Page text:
Their best (by far) and epic track from their first release "Dark Now My Sky" (just over twelve minutes) is not featured here. Not even in an edited form. Instead, we'll get six tracks of which only "Talking Some Time On" is valuable mainly thanks to its psyche cachet.

The other five numbers will be released as bonus tracks on the remastered version of their debut. Most of them being single releases. The two I preferred, were "Night" and "Eden Unobtainable". None of them are listed here. Anyway, it is a useless and doubtful commercial approach. To release so many non-album tracks to make it more a "lost jewel" compil is rather questionable.

Their best album under the Harvest label is undoubtfully "Once Again". It will hold several of the all-time best numbers that the band has ever written. Can you believe that only "Mockinbird" is featured ! "She Said", "Galadriel" and even the poopy "Happy Old World" are simply forgotten !

From "Other Stories" the choice will at least correspond to a logical and comprehensible selection. "Song With No Meaning" and especially "After The Day" belong to the best of their early repertoire.

As I have described in my review for the individual album "Baby ...", there won't be a lot to be remembered on that one. To have chosen two singles track from these recording is not completely insane. Still, the edited version of "Summer Soldier" should have sit here.

I guess that with this description, you'll get the picture. This is not the best BJH compilation work on the market. Two stars.

Actually, the best one which will partially cover this period is their magnificent BJH Live 1974. Almost all of their great songs of their early days will be featured there. One noticeable exception : "Dark Now My Sky". This one will only be released live on the album "BBC In Concert" (1972).

Review by seventhsojourn
4 stars Early Morning Onwards was originally released on the budget EMI Starline label in September 1972, a couple of months ahead of BJH's last album for the Harvest label (Baby James Harvest). This was actually the first ''progressive'' lp I bought, along with ELP's Pictures At An Exhibition. It too was a budget release and I was able to buy both together for the price of one full-price lp. Oh to be a teenager again. The initial batches of Early Morning Onwards had a simple dark sleeve displaying a group picture on the front, while the song lyrics were printed on the back cover. Super. However the album was re-issued soon after in a gaudy white cover with large orange lettering. Apparently the stylised lettering of the original cover was difficult to read. As to the music itself, this was a compilation of singles and album tracks, selected from the band's first three Harvest lps.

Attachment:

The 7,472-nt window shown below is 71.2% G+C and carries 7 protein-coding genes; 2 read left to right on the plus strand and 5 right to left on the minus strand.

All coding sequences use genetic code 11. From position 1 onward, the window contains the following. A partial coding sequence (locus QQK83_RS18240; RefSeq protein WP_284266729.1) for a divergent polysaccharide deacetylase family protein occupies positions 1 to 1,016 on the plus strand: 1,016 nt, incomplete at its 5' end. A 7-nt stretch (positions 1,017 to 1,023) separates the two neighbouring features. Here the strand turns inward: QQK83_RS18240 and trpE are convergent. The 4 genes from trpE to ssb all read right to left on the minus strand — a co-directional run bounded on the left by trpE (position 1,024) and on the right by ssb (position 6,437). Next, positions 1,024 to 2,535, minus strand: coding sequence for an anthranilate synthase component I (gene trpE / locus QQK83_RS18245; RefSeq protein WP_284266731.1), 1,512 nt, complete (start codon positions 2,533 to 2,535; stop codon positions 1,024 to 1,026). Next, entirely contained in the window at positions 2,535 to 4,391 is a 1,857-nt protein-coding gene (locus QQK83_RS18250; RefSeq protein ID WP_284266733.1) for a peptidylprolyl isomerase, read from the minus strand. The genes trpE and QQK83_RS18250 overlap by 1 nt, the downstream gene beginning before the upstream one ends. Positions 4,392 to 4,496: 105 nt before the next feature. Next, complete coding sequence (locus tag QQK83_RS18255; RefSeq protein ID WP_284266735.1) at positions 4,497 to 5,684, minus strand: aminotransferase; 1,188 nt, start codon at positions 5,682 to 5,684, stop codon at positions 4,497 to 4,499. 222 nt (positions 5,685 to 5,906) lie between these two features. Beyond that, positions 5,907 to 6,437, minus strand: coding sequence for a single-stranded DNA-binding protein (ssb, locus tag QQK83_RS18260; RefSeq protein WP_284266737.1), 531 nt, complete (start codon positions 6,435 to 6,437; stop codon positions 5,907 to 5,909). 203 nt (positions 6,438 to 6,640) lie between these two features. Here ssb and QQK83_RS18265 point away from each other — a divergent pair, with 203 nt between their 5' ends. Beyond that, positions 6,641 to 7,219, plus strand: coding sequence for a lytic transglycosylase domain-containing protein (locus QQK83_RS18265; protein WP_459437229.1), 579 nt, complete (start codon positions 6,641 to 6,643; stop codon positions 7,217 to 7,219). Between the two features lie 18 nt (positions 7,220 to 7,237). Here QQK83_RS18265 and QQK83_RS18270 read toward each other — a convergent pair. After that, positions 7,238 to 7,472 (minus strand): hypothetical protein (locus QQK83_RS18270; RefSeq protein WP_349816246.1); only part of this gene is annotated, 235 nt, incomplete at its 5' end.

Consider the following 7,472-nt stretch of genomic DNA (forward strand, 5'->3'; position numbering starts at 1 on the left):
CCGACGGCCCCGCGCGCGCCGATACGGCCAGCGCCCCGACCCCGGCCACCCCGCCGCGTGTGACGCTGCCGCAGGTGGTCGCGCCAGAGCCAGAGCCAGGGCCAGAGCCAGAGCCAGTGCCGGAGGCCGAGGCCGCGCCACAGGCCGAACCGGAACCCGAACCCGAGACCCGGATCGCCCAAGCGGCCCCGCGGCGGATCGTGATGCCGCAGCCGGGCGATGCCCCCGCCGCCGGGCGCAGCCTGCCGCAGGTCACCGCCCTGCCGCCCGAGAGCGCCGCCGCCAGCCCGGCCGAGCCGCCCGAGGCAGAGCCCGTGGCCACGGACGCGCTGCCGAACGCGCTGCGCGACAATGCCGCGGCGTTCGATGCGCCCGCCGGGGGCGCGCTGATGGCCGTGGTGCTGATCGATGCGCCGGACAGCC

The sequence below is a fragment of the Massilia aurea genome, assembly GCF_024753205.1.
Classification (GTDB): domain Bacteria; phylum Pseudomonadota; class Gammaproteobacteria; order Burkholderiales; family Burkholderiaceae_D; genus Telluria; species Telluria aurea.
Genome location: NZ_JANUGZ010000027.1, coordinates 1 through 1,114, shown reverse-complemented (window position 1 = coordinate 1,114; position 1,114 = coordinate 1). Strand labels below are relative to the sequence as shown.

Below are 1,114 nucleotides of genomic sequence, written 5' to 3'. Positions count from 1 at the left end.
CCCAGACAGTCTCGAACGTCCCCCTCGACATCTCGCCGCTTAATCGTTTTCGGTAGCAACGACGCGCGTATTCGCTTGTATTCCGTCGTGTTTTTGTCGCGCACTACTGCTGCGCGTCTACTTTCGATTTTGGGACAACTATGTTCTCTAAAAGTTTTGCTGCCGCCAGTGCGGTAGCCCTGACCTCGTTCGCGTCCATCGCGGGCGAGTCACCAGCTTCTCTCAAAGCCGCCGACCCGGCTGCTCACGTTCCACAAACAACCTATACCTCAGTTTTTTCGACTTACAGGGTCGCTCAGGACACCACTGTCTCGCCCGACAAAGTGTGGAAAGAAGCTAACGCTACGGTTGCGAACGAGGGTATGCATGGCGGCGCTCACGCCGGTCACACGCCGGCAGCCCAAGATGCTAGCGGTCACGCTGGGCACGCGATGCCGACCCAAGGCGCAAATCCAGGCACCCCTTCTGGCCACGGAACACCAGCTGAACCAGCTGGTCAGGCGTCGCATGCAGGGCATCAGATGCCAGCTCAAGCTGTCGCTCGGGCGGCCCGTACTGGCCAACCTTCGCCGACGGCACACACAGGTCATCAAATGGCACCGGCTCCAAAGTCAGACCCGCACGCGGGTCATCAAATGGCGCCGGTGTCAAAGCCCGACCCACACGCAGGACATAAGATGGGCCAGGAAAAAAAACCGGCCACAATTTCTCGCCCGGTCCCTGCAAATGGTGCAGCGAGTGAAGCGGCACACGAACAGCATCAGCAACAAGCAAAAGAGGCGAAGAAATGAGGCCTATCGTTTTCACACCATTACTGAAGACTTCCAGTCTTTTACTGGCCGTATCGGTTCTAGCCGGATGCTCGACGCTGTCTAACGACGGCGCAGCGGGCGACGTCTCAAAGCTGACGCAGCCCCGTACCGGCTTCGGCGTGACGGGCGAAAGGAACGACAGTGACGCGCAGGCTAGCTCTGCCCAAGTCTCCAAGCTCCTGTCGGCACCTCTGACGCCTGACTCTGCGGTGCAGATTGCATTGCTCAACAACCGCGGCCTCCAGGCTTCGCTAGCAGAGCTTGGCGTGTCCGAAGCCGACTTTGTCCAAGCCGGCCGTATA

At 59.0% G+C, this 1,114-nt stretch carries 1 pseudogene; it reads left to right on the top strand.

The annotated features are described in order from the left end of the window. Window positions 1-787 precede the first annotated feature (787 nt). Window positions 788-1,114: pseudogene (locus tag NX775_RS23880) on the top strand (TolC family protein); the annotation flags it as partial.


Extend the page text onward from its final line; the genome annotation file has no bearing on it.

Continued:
Early Morning was BJH's first A-side, released on the Parlophone label in 1968. It's a lovely pastoral ballad featuring Mellotron flute and strings. Poor Wages features a nice guitar solo (played by Woolly Wolstenholme!) and was the B-side of Brother Thrush. The band had moved from Parlophone to the more progressive Harvest label, and Brother Thrush was the first BJH release on the new label in 1969. Featuring some falsetto vocals, it was one of many songs that John Lees would write about birds. Mr Sunshine was on the flip-side of Early Morning; it features a recorder solo by Lees and deals with the subject of depression. Taking Some Time On and Mother Dear were both lifted from the band's debut album of 1970, and are a rocker and a ballad respectively.

The classic Mocking Bird was released as a single in 1971, as well as appearing on the acclaimed Once Again album. Song With No Meaning and After The Day featured on the band's third Harvest album, And Other Short Stories, also from 1971. I'm Over You was released as a single in 1972 and contains more superb Mellotron. Its B-side Child Of Man contains a religious theme, a theme that BJH would return to throughout the band's career.

This album was released as a means of introducing people to BJH almost four decades ago, so should not be viewed as a ''best of...''. Personally, I don't like compilation albums but this is really a very nice collection. It is from the halcyon days and is pure nostalgia for someone of my age, so I'll award it 4 stars.

Latest members reviews

3 stars It was released in 1972 "Early Morning Onwards". It is a compilation album that contains the excerpt and the rhea track from three initial works. It is an album of BJH to which I listened for the first time. "Early Morning" Single released in 1968. Really a classical ballade that seems to be ... (read more)

Report this review (#60148) | Posted by braindamage | Monday, December 12, 2005 | Review Permanlink